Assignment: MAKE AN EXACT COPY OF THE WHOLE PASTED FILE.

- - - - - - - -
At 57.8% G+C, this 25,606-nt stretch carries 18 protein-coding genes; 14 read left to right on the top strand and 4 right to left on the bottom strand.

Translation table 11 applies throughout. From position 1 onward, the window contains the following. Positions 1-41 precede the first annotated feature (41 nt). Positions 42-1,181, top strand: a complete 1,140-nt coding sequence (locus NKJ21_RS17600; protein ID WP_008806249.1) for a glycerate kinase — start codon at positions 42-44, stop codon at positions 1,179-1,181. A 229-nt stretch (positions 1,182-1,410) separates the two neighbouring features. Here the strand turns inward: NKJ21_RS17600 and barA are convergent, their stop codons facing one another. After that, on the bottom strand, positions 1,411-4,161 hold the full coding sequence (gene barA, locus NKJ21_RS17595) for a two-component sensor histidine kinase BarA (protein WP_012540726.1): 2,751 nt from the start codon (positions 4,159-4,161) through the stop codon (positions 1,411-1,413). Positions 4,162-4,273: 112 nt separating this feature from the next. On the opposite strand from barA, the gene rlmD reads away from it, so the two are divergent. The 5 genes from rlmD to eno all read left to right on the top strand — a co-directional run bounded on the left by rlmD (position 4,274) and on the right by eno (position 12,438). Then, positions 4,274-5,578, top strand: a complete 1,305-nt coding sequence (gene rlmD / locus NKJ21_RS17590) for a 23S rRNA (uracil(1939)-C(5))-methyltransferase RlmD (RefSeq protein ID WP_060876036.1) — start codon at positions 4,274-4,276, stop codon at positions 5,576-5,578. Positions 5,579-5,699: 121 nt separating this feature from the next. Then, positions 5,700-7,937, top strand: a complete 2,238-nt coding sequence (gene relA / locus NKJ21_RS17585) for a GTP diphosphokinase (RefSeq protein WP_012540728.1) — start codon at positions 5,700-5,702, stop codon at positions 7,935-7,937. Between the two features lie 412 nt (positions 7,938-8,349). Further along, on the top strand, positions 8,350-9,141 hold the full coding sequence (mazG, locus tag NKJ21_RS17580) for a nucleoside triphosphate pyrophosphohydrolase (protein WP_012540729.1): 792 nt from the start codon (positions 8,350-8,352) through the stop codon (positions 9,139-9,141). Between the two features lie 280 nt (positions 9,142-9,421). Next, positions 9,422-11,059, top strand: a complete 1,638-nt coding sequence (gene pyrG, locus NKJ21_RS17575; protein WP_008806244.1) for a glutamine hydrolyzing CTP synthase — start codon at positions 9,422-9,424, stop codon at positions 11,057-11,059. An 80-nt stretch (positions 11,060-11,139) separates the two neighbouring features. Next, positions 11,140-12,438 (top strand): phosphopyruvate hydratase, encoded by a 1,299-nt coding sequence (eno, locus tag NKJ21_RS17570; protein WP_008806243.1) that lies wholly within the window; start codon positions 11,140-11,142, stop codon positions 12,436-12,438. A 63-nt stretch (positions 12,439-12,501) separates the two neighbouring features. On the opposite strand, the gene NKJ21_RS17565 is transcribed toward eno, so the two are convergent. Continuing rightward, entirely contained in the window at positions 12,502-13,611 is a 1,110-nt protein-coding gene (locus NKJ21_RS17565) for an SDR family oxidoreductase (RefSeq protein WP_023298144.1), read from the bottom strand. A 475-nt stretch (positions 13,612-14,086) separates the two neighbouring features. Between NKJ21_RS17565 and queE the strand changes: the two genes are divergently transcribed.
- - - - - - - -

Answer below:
At 57.8% G+C, this 25,606-nt stretch carries 18 protein-coding genes; 14 read left to right on the top strand and 4 right to left on the bottom strand.

Translation table 11 applies throughout. From position 1 onward, the window contains the following. Positions 1-41 precede the first annotated feature (41 nt). Positions 42-1,181, top strand: a complete 1,140-nt coding sequence (locus NKJ21_RS17600; protein ID WP_008806249.1) for a glycerate kinase — start codon at positions 42-44, stop codon at positions 1,179-1,181. A 229-nt stretch (positions 1,182-1,410) separates the two neighbouring features. Here the strand turns inward: NKJ21_RS17600 and barA are convergent, their stop codons facing one another. After that, on the bottom strand, positions 1,411-4,161 hold the full coding sequence (gene barA, locus NKJ21_RS17595) for a two-component sensor histidine kinase BarA (protein WP_012540726.1): 2,751 nt from the start codon (positions 4,159-4,161) through the stop codon (positions 1,411-1,413). Positions 4,162-4,273: 112 nt separating this feature from the next. On the opposite strand from barA, the gene rlmD reads away from it, so the two are divergent. The 5 genes from rlmD to eno all read left to right on the top strand — a co-directional run bounded on the left by rlmD (position 4,274) and on the right by eno (position 12,438). Then, positions 4,274-5,578, top strand: a complete 1,305-nt coding sequence (gene rlmD / locus NKJ21_RS17590) for a 23S rRNA (uracil(1939)-C(5))-methyltransferase RlmD (RefSeq protein ID WP_060876036.1) — start codon at positions 4,274-4,276, stop codon at positions 5,576-5,578. Positions 5,579-5,699: 121 nt separating this feature from the next. Then, positions 5,700-7,937, top strand: a complete 2,238-nt coding sequence (gene relA / locus NKJ21_RS17585) for a GTP diphosphokinase (RefSeq protein WP_012540728.1) — start codon at positions 5,700-5,702, stop codon at positions 7,935-7,937. Between the two features lie 412 nt (positions 7,938-8,349). Further along, on the top strand, positions 8,350-9,141 hold the full coding sequence (mazG, locus tag NKJ21_RS17580) for a nucleoside triphosphate pyrophosphohydrolase (protein WP_012540729.1): 792 nt from the start codon (positions 8,350-8,352) through the stop codon (positions 9,139-9,141). Between the two features lie 280 nt (positions 9,142-9,421). Next, positions 9,422-11,059, top strand: a complete 1,638-nt coding sequence (gene pyrG, locus NKJ21_RS17575; protein WP_008806244.1) for a glutamine hydrolyzing CTP synthase — start codon at positions 9,422-9,424, stop codon at positions 11,057-11,059. An 80-nt stretch (positions 11,060-11,139) separates the two neighbouring features. Next, positions 11,140-12,438 (top strand): phosphopyruvate hydratase, encoded by a 1,299-nt coding sequence (eno, locus tag NKJ21_RS17570; protein WP_008806243.1) that lies wholly within the window; start codon positions 11,140-11,142, stop codon positions 12,436-12,438. A 63-nt stretch (positions 12,439-12,501) separates the two neighbouring features. On the opposite strand, the gene NKJ21_RS17565 is transcribed toward eno, so the two are convergent. Continuing rightward, entirely contained in the window at positions 12,502-13,611 is a 1,110-nt protein-coding gene (locus NKJ21_RS17565) for an SDR family oxidoreductase (RefSeq protein WP_023298144.1), read from the bottom strand. A 475-nt stretch (positions 13,612-14,086) separates the two neighbouring features. Between NKJ21_RS17565 and queE the strand changes: the two genes are divergently transcribed.